By now you may have heard the story of the nine year old from Atlanta who threw herself in front of a moving truck to save her little sister’s life.

Anaiah Rucker saw her younger sister dash into the road as they headed to catch their school bus, she also saw something her sister didn’t: the truck coming their way. As their mother screamed, “No!” Anaiah ran and grabbed her sister out of the way- taking the brunt of the hit as the truck barreled into her body.

While her actions were certainly heroic, Anaiah left Children’s Healthcare of Atlanta at Scottish Rite with a broken neck, one remaining kidney, spleen damage and two broken legs. It’s the sacrifice she made for her sister, of whom Anaiah says, “I love her more than anything.”

Though much of the press coverage of the incident has hailed Anaiah as a local hero, there is a very real element to this extraordinary story. Anaiah’s left leg has been amputated after doctors found that region of her body was not getting adequate blood flow. At just nine years old, her body has suffered a trama that would have brought most adults close to death.

Listening to the local coverage, one line of the story really caught me:

“Anaiah has her good days, and then she has her bad moments where she suddenly breaks down into tears.”

It’s something that any woman can relate to. Anaiah has not only withstood the force of a pick up truck, but the pain and struggle of adapting to a whole new way of life. Though she says she would do it all again, I’m sure that doesn’t erase the pain of that sacrifice.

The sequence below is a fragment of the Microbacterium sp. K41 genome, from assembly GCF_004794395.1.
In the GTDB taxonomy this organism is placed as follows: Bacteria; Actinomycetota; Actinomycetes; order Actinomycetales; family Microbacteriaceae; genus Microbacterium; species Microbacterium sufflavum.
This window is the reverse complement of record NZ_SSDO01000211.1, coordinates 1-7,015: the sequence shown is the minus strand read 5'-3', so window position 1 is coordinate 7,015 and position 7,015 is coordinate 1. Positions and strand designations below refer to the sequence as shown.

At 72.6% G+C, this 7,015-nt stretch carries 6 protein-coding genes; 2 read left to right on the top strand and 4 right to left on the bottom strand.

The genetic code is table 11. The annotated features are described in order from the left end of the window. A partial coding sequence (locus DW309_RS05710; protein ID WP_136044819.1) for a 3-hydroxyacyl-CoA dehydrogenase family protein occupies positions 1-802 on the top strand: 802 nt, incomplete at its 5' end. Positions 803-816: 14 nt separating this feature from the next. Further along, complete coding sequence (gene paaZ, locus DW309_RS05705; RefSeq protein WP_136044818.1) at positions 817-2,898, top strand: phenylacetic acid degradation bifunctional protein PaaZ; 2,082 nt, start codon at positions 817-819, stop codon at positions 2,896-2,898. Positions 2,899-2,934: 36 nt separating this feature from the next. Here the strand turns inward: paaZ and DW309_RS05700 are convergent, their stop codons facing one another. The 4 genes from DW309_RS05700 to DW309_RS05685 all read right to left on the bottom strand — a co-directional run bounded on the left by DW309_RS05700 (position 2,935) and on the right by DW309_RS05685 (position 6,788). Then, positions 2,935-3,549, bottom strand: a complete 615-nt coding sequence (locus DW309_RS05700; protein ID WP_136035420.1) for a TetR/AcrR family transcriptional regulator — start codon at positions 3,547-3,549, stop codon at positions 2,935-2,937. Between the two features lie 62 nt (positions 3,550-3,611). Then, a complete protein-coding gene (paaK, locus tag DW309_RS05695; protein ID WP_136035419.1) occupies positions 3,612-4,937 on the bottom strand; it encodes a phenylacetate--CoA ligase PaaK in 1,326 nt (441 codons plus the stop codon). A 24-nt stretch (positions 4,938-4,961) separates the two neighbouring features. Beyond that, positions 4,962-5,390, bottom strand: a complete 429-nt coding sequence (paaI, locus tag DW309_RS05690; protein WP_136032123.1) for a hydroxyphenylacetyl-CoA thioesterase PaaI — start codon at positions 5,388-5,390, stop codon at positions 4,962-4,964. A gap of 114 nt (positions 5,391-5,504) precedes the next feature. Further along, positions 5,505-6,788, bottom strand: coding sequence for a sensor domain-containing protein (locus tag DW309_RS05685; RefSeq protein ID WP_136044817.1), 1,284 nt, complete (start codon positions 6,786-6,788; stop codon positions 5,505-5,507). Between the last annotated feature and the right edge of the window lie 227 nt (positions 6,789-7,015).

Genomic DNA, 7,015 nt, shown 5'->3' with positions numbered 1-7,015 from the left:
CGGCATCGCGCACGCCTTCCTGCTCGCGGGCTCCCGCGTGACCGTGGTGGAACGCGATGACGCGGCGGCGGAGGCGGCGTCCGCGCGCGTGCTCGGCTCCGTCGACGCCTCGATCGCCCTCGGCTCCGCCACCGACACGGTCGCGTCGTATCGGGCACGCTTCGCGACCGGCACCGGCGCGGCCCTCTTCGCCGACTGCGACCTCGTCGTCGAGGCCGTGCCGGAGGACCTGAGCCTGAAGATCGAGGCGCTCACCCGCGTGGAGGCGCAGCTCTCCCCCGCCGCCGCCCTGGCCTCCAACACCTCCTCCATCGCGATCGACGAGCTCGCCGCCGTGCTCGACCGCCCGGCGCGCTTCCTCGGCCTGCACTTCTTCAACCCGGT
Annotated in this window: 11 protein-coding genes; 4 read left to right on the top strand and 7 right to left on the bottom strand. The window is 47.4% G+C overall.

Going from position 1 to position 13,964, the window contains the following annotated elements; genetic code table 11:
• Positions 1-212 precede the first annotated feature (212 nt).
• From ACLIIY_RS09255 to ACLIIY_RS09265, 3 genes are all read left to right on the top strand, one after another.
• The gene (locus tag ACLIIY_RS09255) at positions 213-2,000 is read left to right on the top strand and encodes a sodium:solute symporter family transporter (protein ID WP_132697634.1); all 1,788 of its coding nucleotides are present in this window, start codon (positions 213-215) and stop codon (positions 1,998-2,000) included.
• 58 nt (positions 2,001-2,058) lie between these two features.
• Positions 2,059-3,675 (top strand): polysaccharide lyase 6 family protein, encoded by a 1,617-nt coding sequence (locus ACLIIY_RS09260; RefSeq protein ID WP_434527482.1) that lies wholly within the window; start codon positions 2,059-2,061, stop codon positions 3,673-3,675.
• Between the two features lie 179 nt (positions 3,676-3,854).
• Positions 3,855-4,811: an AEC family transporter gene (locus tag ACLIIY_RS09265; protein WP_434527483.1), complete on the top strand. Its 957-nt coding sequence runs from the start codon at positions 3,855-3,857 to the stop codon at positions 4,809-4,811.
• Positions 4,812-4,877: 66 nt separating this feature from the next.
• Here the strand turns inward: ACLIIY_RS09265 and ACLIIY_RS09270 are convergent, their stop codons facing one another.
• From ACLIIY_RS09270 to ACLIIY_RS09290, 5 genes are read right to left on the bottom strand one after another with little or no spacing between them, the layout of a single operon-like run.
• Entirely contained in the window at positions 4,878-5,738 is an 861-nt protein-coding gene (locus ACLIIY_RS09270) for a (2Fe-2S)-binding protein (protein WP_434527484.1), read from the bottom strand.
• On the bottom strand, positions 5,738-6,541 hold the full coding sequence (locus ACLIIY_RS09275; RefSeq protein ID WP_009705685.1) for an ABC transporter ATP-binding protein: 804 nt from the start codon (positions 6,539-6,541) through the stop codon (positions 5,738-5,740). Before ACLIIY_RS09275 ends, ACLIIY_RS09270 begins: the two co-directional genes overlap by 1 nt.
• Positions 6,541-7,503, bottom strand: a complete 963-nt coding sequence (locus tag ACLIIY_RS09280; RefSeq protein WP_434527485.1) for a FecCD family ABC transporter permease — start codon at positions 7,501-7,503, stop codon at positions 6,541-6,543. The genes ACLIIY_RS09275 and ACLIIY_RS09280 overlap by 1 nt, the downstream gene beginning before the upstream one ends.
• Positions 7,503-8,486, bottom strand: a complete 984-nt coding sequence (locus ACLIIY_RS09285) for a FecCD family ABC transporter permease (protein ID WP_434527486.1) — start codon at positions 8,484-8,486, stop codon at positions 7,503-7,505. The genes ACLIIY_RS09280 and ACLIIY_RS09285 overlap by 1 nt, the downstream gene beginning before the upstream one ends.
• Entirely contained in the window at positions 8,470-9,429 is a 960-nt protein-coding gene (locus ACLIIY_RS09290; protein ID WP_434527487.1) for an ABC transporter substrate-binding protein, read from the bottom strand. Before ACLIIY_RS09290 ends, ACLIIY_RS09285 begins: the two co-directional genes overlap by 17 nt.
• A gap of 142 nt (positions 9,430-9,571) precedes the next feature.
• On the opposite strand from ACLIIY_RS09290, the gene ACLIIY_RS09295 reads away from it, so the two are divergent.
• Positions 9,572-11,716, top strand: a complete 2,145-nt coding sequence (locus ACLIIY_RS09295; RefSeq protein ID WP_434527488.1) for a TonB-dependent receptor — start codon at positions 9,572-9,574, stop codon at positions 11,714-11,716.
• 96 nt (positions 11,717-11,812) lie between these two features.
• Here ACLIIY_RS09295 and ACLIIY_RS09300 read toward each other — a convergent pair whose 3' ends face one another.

I don’t have an older sister, I am one- and for all our squabbles over missing make up and borrowed clothing, I would take absolutely take a hit for that little girl. But I am fortunate and blessed enough to have older Black women in my life who in crunch situations have taken on hits for me. Whether it was shielding me from disappointment or keeping me out of the snares of wrong situations, those women have shown nothing but sisterly instincts for me. And maybe because of their hero status in my head, it’s hard for me to imagine that they too have bad moments where they suddenly burst into tears.

Anaiah’s story inspires us because of the love her sacrifice shows but it also reminds us that even women who can take the hit of a pickup truck, still need lifting too. They are heros but human, extending above and beyond and often sobbing alone.  Today, remember the women in your life who have been strong in moments you could not, realizing they can’t be strong for everyone always. Be grateful for those sisters who have dealt with damage and be a friend who’d give both legs to save them too.

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  • nnaattaayy

    Beautiful article!

  • Melinda

    Great piece!